Reading When The Light is Low

reading-low-lightJust a few days ago I scolded my six-year old son for trying to read without proper lighting.  “You’ll ruin your eyes unless you go sit over there by that lamp,” I warned.

Then, minutes later he quickly got tired of reading and complained that his eyes hurt.  I got worried and immediately wondered if maybe he needed glasses!

I called my optometrist and told him the situation.  Since he had just examined my son, he didn’t seem as concerned.  He thought it was probably eye strain and told me that it was better for him to read in a well-lit room not because he’d actually “ruin” his eyes, but rather to keep him from eye strain.  There is a distinction, he pointed out.  Here is what he explained.

Reading in a dimly lit environment doesn’t actually cause direct damage to your eyes, in that it won’t make you more near-sighted or farsighted.  Instead, reading without proper lighting causes your eyes to strain, which can cause physical symptoms like tiredness, headaches, itchy or dry feeling eyes, and blurred vision.

When your eyes are faced with a dimly lit situation, they adjust so that you are able to see better.  The retina produces more light-sensitive chemicals, the muscles of the iris relax so that your pupils get very large, and all of this allows your eyes to absorb as much of what little light is available.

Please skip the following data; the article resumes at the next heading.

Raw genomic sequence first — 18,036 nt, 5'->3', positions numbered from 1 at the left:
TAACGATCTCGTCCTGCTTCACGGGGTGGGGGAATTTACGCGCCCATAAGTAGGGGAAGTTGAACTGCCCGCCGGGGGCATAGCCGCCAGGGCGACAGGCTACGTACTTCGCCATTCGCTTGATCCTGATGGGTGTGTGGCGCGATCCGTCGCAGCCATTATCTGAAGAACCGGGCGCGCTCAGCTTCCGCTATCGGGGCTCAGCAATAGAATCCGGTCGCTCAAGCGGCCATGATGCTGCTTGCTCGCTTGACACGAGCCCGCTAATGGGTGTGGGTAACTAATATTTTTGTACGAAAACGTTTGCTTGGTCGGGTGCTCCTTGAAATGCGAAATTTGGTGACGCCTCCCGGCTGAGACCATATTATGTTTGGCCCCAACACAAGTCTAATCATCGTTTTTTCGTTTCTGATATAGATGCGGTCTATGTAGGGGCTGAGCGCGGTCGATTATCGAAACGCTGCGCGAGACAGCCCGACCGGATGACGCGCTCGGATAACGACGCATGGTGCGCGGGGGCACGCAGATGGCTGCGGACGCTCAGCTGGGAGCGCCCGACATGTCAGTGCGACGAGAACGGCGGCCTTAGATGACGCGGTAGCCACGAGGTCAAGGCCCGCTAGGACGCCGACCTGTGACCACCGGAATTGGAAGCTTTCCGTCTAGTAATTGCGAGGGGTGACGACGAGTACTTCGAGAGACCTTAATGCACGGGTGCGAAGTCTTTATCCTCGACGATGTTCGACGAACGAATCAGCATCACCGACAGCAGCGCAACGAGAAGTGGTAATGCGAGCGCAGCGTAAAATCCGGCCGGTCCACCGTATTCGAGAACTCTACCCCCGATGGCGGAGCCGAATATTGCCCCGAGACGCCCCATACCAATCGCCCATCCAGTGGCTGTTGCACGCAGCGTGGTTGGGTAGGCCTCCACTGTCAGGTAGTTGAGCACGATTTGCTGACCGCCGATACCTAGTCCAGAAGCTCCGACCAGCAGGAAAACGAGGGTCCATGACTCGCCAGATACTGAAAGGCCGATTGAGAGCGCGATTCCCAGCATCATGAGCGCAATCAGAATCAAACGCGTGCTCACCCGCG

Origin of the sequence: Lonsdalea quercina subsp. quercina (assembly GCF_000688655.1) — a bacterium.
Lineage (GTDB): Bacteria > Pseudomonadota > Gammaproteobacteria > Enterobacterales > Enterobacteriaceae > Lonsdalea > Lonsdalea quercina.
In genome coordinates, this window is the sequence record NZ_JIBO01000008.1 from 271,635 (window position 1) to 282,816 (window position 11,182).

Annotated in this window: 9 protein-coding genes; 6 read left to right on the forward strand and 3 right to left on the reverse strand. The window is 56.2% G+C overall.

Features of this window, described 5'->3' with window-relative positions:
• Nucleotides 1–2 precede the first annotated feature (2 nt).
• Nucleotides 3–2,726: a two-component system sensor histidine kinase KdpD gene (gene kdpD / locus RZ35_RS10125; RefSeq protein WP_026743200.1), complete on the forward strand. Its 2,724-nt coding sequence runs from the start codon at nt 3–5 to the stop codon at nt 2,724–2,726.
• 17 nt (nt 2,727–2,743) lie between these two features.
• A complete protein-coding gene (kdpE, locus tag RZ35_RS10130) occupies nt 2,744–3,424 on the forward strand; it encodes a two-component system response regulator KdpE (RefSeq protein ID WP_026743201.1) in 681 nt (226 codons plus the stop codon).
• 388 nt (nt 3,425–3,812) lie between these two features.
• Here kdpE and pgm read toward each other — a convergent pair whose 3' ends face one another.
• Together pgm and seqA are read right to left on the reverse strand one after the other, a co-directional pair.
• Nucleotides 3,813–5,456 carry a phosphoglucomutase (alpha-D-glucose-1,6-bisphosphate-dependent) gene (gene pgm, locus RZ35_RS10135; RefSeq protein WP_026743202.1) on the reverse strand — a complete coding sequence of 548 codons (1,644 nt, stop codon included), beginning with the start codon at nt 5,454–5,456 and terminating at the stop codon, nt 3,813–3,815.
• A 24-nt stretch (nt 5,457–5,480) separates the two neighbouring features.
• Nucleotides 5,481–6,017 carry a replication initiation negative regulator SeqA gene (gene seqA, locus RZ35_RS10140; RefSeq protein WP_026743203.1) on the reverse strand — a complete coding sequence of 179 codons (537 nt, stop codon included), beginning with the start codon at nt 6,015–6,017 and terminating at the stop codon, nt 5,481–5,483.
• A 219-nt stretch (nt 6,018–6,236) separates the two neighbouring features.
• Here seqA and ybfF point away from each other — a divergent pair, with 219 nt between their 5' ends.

In order to read, your retina must focus on the image of the word and maintain that focused image.  In order for the retina to perform this task, the retina muscles must contract.

Herein lies the physical problem with reading in poor lighting.  Your eye muscles are trying to contract to hold that image long enough for you to read the words, while at the same time they are trying to relax and let as much light in as possible to help you see better.  What happens when the eyes are faced with this paradox? As you can imagine, they get tired!

The good news is most people recover from eye strain, completely.  You won’t ever need vision correction (glasses or contact lenses) just because you spent too much time trying to read in the dark.

That being said, if you do have an underlying eye issue (like nearsightedness) you may have many of the same symptoms of eye strain. So, you want to make sure that you visit your optometrist at your closest America’s Best for a vision check just to rule out any vision issues.

You may also like...

Leave a Reply

Your email address will not be published. Required fields are marked *